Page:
Our newest resource, the CSCCE Skills Wheel and guidebook, is out this week. Created by the C3 project team of the 2017 CEFP cohort, the wheel defines 45 skills used in varying degrees by scientific community managers, laying out a common language and framework for hiring, professional development, and personal fulfillment.
About the C3 project
As part of CSCCE’s Community Engagement Fellowship Program (CEFP), fellows self-organize into small groups to take on a research or resource-development project. The Catalyzing Cultural Change (C3) team, Jennifer Davison, Andreas Leidolf, Malin Sandström, Elisha Wood-Charlson, and Lou Woodley, wanted to define the skills and core competencies for scientific community engagement managers, while also understanding how these roles are positioned within different types of scientific communities or organizations.
To do this, they compared the skills listed in a range of scientific community manager job descriptions, surveyed scientific community managers within the 2017 CEFP cohort, and, along with additional literature research, created the CSCCE skills wheel.
The CSCCE skills wheel
The C3 team found that scientific community manager skills cluster into five core competencies, each with nine component skills. We have used the wheel in several CSCCE trainings and workshops, validating the findings of the C3 team with scientific community managers in a range of scientific community settings from research collaborations to scientific associations.
The skills wheel, along with the new guidebook created by the team, is intended to be useful in a variety of situations, including hiring new team members and identifying professional development needs/opportunities for existing community managers.
I have shared the CSCCE skills wheel with other “community facing” scientists in my organization, and the majority of the feedback has been, “wow, I feel heard!” I think this wheel really speaks to the many of us in roles where subject matter and technical expertise are not sufficient to accomplish our organizational (and community) goals.Elisha Wood-Charlson, Engagement Lead, KBase and NMDC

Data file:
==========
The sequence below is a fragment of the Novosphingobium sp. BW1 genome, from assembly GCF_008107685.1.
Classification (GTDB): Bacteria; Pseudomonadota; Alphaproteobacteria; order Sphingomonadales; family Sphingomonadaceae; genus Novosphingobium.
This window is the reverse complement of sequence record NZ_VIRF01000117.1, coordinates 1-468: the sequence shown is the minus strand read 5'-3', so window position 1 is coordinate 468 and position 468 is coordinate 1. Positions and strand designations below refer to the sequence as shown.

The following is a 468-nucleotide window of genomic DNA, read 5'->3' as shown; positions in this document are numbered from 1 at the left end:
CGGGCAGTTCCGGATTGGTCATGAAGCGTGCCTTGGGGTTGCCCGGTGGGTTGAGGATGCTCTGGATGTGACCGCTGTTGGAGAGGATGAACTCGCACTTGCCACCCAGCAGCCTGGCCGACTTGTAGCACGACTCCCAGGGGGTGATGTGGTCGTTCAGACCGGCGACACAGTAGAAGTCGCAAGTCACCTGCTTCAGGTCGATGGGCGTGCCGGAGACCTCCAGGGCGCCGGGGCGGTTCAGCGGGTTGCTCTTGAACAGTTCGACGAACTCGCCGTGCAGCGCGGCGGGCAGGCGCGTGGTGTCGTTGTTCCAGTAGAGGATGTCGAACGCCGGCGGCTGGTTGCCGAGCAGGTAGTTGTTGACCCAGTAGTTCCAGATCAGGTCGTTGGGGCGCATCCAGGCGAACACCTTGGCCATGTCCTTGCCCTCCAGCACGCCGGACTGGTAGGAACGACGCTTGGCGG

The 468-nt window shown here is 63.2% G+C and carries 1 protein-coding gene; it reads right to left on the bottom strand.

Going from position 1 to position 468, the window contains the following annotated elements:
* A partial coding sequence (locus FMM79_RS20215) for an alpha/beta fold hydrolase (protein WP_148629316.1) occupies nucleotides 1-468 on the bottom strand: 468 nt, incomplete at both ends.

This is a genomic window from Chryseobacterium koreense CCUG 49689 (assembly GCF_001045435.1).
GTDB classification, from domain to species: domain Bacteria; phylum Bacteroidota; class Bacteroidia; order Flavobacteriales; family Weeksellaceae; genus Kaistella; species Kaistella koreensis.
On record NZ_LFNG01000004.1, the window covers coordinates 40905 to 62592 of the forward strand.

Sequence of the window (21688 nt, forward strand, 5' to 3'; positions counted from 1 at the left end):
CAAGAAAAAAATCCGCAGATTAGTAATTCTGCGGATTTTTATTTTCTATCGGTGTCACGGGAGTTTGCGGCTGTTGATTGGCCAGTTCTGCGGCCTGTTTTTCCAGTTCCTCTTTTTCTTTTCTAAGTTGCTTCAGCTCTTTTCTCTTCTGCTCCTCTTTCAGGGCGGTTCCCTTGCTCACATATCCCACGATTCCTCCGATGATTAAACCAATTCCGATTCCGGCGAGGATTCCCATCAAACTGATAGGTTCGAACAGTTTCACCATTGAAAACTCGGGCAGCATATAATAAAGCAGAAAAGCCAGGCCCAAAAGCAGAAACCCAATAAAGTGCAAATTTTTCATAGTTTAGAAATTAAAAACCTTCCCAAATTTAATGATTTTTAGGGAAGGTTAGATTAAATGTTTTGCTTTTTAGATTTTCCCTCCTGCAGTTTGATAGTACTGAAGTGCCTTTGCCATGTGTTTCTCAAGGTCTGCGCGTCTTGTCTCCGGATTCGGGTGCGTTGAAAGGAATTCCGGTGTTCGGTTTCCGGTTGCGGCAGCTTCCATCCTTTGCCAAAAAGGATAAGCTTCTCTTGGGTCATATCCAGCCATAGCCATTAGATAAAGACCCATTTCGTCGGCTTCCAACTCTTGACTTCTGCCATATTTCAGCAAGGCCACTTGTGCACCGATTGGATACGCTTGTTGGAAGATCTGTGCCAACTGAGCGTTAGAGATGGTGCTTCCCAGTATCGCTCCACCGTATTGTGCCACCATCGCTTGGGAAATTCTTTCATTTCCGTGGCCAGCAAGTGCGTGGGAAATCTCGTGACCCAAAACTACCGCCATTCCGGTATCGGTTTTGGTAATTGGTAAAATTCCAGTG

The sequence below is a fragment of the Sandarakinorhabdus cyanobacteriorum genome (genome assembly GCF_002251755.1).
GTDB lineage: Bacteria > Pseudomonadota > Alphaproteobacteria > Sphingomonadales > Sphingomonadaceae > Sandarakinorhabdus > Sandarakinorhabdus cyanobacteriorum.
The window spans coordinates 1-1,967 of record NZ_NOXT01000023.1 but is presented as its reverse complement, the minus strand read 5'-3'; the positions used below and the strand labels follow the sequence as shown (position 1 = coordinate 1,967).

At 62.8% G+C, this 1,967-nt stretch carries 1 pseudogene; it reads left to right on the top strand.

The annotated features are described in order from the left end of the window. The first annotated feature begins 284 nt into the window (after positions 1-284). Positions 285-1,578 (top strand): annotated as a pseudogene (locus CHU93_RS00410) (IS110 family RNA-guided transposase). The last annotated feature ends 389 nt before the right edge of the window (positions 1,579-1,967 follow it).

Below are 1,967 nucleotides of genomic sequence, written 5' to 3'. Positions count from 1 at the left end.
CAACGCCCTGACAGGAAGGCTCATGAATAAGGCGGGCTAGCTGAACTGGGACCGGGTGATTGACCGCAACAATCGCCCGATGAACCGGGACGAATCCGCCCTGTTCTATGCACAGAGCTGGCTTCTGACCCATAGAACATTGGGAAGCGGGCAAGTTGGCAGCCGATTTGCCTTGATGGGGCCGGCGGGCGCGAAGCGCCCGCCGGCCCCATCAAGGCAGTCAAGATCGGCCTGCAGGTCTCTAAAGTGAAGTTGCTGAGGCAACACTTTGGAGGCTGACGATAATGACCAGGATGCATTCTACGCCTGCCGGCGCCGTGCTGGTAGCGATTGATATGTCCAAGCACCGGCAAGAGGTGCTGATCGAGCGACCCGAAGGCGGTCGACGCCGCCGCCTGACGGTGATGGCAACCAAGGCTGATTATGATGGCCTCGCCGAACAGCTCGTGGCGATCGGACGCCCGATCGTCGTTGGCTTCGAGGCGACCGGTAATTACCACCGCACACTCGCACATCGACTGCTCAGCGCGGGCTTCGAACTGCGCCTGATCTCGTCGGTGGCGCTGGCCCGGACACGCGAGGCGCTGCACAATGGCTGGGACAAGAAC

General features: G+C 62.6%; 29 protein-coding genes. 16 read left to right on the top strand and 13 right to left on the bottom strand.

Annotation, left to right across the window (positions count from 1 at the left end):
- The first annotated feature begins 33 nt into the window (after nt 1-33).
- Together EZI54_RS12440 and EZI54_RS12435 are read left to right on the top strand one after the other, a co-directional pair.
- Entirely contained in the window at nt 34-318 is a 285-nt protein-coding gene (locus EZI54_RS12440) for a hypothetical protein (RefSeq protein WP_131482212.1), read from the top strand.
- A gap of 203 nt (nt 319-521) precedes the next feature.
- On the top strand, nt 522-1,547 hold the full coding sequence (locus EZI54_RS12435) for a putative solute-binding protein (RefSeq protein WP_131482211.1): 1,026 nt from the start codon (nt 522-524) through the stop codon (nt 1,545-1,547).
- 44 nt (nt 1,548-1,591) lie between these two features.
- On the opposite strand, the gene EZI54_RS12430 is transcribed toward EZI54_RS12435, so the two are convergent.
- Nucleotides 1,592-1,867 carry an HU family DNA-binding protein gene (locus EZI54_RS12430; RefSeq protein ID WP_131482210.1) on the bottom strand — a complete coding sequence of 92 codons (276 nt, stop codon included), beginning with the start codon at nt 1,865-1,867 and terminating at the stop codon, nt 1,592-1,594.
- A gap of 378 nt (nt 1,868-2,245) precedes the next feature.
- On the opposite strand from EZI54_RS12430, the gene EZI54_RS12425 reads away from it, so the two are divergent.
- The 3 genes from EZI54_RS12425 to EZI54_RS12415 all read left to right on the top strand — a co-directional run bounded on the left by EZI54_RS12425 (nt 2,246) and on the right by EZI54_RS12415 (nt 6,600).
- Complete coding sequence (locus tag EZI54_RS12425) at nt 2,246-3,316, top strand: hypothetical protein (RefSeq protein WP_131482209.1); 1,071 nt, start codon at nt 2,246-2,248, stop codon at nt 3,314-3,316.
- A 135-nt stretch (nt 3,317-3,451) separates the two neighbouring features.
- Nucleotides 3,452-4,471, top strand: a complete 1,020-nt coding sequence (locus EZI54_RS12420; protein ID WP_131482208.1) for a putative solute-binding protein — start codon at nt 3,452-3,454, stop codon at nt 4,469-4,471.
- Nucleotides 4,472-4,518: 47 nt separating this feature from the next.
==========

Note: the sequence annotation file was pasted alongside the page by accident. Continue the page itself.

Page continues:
In co-creating the CSCCE skills wheel I was struck by the power of the tool to foster awareness and appreciation for those in scientific community manager roles–whether or not they identify as such. I believe that as we use and share this skills wheel with others in our field, we are empowered to make visible and advocate for our contributions and our needs as priorities for a successful science ecosystem.Jennifer Davison, Program Director Urban@uW and Assistant Dean of Research, University of Washington
What’s in the guidebook?
The new skills wheel guidebook is a brief, practical introduction to some of the skills used in scientific community manager roles. It is not intended to include detailed methodology about how we created the wheel – that is still a work in progress. This guide focuses on answering a series of “FAQs” that we’ve encountered since creating the wheel that shed light on how to use the wheel.
We also include a full glossary of definitions of each skill, along with examples of how each skill might play out for a community manager working within two different contexts: a professional association or research collaboration.
Current uses for the wheel – and future iterations
To date, we’ve used the wheel in a range of trainings, including our Scientific Community Engagement Fundamentals course.
The wheel is also being used in partnership with collaborators at Rochester Institute of Technology with whom we’re investigating how the skills deployed by scientific community managers of a community to broaden participation in STEM change over time.
Given that the analysis for the creation of the wheel was carried out several years ago and we’re seeing an increasing range of roles with a community-building component to them, we’re keen to explore future iterations and variations of this wheel with the goal of creating a taxonomy of community management roles in science. If you would like to contribute to this work or collaborate with us in some way later in 2021, please get in touch by emailing email@example.com.
If you’re interested in deploying the wheel within your team or organization, we offer 60-minute consultancy sessions for individuals, or 90-minute workshops and webinars for teams. Find out more by emailing: firstname.lastname@example.org.
CSCCE currently hosts eight resource pages, consolidating and sharing resources about scientific community management. Particularly relevant to this topic is our “Hiring/Becoming a community manager” page.
For more information about the C3 project team, as well as other project teams from the 2017 CEFP cohort, visit this page.
And for more information on our Scientific Community Engagement Fundamentals 6-week training course, visit this page.